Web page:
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Renal Replacement Therapy World Kidney Day
Renal Replacement therapy is used to replace the lost functions of the kidneys, such as filtering the blood, regulating electrolyte balance, and producing hormones. There are two main types of RRT: hemodialysis (HD) and peritoneal dialysis (PD). Hemodialysis is a process that involves removing blood from the body, filtering it through a machine, and then returning it to the body. PD involves using the lining of the abdomen as a filter for waste and excess fluid removal. RRT can help patients maintain their quality of life by improving their symptoms, reducing complications, and extending their lifespan. Choice of RRT modality is based on various factors such as age, health status, lifestyle, and preferences of the patient.
About the Speaker
Dr. Govardhan Gupta
MBBS, DNB (General Medicine), DNB (Nephrology), MNAMS (New Delhi)
Relieve UTI : A guide to Healthier Bladder
UTI, or urinary tract infection, is a common condition that affects many people, especially women. It is caused by the presence of bacteria in the urinary tract, which can lead to symptoms such as frequent urination, pain or burning during urination, and cloudy or strong-smelling urine. In some cases, untreated or recurrent UTIs can lead to more serious complications such as kidney infections, so it's important to seek medical attention if symptoms persist or worsen.
Renal Transplant : A case study of ideal
Compared to continuing on dialysis, kidney transplantation is linked to improved quality of life and mortality. As a result, for the majority of patients, it is the best treatment for kidney failure. General nephrologists and internists frequently look after kidney transplant recipients after the first six months following the procedure, during which time transplantation nephrologists normally take care of the patient. Drug interactions are frequent and often lead to toxicities, rejection, and graft damage. Long-term immunosuppression-related infections and cancers may be difficult to diagnose and cure.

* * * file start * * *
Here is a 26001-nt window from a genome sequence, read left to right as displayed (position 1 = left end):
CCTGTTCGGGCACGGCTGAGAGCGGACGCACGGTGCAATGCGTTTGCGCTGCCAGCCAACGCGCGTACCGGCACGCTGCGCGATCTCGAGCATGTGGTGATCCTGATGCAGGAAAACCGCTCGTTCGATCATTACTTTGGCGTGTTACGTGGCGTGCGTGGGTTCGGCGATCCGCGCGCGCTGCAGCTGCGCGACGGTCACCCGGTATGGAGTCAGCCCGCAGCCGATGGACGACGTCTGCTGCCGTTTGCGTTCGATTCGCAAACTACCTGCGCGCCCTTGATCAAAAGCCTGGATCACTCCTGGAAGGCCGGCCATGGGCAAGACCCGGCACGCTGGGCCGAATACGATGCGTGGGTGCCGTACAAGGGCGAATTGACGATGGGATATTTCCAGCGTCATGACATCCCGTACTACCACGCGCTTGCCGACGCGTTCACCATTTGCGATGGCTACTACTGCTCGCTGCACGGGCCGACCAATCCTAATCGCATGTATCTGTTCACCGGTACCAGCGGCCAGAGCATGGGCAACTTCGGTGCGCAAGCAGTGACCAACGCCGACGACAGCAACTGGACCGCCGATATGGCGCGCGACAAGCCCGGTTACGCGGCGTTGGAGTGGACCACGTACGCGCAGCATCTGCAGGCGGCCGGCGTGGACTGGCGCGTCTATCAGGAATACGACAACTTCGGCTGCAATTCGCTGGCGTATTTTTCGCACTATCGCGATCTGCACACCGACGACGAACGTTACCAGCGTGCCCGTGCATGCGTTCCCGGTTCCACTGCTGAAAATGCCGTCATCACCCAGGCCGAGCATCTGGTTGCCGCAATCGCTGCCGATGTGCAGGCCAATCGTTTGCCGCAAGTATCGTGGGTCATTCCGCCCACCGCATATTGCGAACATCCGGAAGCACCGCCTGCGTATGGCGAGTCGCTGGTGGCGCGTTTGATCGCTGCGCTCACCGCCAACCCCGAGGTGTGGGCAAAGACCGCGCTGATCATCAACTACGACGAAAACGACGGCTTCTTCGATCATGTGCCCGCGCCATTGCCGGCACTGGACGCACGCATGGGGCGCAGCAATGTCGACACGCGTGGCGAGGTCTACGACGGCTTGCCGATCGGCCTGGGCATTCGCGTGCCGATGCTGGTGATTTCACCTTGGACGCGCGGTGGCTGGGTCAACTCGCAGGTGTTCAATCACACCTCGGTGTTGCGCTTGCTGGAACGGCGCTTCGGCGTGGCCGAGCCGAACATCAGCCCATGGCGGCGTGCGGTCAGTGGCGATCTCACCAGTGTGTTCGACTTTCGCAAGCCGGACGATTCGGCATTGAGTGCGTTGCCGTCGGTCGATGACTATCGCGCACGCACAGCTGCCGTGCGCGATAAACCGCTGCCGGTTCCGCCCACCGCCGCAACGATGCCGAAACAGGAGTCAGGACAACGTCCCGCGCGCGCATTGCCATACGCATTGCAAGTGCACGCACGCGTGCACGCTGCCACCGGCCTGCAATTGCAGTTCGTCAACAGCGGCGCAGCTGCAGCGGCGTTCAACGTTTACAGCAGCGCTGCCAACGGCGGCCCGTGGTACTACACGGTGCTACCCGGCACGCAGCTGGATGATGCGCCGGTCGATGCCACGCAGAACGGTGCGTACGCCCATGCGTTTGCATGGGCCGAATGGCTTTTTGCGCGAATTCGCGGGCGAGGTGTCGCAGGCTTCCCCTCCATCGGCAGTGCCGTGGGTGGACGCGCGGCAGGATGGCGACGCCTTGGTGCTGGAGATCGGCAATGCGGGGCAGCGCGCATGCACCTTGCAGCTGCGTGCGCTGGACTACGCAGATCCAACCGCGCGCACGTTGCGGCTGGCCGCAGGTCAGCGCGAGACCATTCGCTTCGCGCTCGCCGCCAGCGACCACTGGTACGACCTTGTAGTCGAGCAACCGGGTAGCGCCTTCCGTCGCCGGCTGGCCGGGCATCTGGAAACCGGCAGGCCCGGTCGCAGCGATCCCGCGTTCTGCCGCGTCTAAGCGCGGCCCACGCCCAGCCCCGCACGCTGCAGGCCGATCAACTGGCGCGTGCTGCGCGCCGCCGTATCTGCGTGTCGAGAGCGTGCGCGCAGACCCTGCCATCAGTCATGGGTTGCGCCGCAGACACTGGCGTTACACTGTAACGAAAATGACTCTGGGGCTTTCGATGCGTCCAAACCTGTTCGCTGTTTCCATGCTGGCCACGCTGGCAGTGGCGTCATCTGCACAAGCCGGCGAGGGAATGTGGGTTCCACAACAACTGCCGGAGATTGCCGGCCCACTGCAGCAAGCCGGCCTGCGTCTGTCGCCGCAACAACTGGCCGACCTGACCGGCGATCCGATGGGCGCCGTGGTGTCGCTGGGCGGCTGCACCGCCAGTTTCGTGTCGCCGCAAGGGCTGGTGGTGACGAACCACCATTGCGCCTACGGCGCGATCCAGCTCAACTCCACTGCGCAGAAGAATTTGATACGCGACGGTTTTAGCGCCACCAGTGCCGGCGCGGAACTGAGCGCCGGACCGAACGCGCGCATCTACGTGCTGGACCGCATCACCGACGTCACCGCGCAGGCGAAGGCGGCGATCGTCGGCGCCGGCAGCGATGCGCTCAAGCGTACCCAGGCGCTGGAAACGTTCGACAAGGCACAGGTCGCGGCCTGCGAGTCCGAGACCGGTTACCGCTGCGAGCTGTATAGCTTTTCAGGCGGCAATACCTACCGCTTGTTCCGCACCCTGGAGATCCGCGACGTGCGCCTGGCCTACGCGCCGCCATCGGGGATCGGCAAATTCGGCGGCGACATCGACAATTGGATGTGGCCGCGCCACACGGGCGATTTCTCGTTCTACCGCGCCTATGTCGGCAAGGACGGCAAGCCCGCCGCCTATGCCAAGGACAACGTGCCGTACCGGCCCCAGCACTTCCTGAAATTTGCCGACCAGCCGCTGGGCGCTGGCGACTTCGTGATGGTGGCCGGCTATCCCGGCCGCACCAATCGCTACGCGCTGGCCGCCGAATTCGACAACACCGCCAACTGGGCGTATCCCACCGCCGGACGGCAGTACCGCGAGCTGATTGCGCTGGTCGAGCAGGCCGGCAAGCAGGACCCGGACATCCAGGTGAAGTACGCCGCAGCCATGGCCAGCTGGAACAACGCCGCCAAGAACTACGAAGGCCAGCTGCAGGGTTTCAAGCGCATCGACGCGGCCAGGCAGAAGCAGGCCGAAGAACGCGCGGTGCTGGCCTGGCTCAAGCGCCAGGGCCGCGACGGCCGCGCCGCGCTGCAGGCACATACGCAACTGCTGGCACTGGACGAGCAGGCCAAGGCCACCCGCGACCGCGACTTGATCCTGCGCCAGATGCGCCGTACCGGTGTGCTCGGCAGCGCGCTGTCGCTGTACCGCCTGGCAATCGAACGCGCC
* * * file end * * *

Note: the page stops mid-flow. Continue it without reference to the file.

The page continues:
Guidelines for Management- Dialysis Safety
Usually, additional medications to imitate kidney functions are needed for dialysis patients. Phosphate binders and erythropoiesis-stimulating substances fall under this category. Any medications a patient is taking should be evaluated because many medications rely on the kidneys for clearance and excretion. Due to the possibility of accumulation, the effects of dialysis are more substantial for medications used over an extended period of time; medications administered as a single or loading dosage hardly ever require adjustment.
Acute kidney Injury (AKI)
Acute renal failure (ARF), commonly referred to as acute kidney injury (AKI), is a brief period of kidney damage or failure that lasts a few hours to a few days. AKI makes it difficult for your kidneys to maintain the proper balance of fluid in your body and leads to a buildup of waste products in your blood. Other organs like the brain, heart, and lungs may also be impacted by AKI. Patients in hospitals, intensive care units, and older persons in particular frequently get acute renal injury.
Chronic Kidney Diseases
Chronic kidney disease involves a gradual loss of kidney function. Your kidneys filter wastes and excess fluids from your blood, which are then removed in your urine. Advanced chronic kidney disease can cause dangerous levels of fluid, electrolytes and wastes to build up in your body. In the early stages of chronic kidney disease, you might have few signs or symptoms. You might not realize that you have kidney disease until the condition is advanced.Treatment for chronic kidney disease focuses on slowing the progression of kidney damage, usually by controlling the cause. But, even controlling the cause might not keep kidney damage from progressing. Chronic kidney disease can progress to end-stage kidney failure, which is fatal without artificial filtering (dialysis) or a kidney transplant